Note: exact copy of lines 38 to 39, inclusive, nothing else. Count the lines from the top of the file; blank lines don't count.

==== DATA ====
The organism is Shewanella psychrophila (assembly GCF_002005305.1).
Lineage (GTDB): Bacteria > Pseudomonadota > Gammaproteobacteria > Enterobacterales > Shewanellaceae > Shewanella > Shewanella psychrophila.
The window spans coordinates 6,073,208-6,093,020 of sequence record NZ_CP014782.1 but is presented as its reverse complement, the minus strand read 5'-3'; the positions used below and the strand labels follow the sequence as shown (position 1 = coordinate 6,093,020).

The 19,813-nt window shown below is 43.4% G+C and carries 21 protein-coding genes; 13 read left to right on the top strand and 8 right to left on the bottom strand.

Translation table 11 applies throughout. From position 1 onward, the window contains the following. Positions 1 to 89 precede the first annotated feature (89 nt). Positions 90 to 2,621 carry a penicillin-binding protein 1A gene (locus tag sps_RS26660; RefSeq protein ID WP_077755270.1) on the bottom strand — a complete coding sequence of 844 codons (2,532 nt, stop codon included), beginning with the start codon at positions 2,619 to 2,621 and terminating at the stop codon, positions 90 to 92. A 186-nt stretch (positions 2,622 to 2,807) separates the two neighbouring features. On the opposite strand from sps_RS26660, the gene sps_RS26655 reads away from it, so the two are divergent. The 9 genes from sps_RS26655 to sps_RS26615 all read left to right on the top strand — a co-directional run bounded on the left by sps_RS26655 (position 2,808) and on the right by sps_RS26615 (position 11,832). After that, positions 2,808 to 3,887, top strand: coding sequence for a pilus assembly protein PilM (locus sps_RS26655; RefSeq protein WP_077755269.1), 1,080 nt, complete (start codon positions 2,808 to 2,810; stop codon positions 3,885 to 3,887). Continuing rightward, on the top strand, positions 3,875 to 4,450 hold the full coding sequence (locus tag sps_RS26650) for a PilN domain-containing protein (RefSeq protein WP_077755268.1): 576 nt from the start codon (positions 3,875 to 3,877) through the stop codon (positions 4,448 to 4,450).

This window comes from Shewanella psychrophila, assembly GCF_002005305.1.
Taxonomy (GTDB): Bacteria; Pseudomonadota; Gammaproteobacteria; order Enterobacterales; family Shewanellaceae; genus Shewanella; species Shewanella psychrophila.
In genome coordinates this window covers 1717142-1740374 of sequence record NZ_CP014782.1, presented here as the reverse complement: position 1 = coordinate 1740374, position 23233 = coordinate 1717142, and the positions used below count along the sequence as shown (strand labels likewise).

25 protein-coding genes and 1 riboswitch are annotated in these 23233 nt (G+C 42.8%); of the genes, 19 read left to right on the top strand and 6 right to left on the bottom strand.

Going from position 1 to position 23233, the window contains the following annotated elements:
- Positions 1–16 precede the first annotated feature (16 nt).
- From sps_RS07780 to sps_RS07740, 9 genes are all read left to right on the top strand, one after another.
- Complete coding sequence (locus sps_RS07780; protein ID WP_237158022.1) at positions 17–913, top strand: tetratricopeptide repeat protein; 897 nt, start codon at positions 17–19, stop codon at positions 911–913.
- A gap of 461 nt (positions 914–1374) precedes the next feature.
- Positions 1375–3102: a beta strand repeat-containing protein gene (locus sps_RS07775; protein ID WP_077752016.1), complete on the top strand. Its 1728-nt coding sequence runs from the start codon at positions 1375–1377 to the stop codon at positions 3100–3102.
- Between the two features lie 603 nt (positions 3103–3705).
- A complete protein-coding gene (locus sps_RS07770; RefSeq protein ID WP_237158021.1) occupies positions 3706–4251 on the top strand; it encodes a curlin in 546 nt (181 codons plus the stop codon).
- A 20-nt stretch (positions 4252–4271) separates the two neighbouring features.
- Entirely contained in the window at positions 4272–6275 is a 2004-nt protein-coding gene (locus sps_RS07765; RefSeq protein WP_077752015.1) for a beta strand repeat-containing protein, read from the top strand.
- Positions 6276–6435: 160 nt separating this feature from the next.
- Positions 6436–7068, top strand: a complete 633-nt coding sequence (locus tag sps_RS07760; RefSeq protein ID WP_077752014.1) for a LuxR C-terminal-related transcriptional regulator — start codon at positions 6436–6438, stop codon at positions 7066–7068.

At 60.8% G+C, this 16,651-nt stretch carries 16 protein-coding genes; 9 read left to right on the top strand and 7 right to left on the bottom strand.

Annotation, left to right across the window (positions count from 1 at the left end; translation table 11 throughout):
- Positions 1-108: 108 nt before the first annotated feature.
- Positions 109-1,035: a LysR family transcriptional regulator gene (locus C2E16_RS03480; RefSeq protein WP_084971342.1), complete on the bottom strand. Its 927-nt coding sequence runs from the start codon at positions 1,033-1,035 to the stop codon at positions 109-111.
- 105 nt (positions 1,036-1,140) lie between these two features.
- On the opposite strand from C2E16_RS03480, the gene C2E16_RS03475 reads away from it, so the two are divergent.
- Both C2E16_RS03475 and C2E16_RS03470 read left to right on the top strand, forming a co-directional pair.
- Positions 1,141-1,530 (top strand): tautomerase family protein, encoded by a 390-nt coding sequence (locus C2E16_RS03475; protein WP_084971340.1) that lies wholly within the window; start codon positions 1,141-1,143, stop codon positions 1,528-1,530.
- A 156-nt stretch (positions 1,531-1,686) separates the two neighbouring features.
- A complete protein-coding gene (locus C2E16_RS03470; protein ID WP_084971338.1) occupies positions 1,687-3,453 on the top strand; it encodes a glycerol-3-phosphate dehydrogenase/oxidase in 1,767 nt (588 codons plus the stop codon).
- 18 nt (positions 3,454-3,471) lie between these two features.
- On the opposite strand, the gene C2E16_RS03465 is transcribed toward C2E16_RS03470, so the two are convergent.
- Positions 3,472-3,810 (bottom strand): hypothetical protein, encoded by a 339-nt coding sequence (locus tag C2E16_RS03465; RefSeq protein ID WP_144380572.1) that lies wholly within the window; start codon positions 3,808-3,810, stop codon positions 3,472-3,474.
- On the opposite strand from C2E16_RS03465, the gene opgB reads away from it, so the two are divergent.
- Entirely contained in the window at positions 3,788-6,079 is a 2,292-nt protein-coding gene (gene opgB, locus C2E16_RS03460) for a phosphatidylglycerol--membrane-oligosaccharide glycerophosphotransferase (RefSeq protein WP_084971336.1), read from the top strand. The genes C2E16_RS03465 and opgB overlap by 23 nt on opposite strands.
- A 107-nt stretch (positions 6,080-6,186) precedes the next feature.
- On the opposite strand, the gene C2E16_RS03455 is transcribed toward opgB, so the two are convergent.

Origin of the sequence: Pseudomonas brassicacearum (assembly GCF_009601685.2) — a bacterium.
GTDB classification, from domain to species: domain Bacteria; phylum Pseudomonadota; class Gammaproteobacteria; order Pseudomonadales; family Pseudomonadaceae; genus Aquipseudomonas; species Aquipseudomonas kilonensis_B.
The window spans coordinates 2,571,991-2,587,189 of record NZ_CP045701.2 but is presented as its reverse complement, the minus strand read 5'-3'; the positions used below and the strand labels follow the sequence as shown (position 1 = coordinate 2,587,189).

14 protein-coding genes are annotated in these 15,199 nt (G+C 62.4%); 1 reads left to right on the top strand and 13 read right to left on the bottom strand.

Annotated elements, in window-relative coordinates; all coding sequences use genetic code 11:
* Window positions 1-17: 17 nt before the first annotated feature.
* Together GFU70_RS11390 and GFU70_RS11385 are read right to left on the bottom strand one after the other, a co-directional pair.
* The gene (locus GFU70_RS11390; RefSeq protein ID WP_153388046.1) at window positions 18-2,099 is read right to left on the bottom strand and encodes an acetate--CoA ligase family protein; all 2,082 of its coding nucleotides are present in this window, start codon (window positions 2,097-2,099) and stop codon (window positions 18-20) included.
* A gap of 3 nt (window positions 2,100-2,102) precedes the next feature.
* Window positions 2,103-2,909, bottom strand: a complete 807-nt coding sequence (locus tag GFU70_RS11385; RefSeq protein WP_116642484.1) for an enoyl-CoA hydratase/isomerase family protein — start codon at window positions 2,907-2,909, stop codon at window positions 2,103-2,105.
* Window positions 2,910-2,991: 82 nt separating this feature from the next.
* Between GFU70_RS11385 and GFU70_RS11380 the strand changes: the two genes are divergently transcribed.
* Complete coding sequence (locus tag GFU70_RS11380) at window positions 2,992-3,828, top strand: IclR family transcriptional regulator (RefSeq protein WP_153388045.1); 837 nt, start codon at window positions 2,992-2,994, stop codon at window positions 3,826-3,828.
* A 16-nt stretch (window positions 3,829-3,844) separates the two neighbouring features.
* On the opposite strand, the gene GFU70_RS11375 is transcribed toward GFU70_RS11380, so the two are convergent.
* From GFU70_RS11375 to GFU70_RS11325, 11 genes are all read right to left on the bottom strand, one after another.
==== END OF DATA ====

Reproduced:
- On the opposite strand, the gene C2E16_RS03455 is transcribed toward opgB, so the two are convergent.

Origin of the sequence: Pseudomonas brassicacearum (assembly GCF_009601685.2) — a bacterium.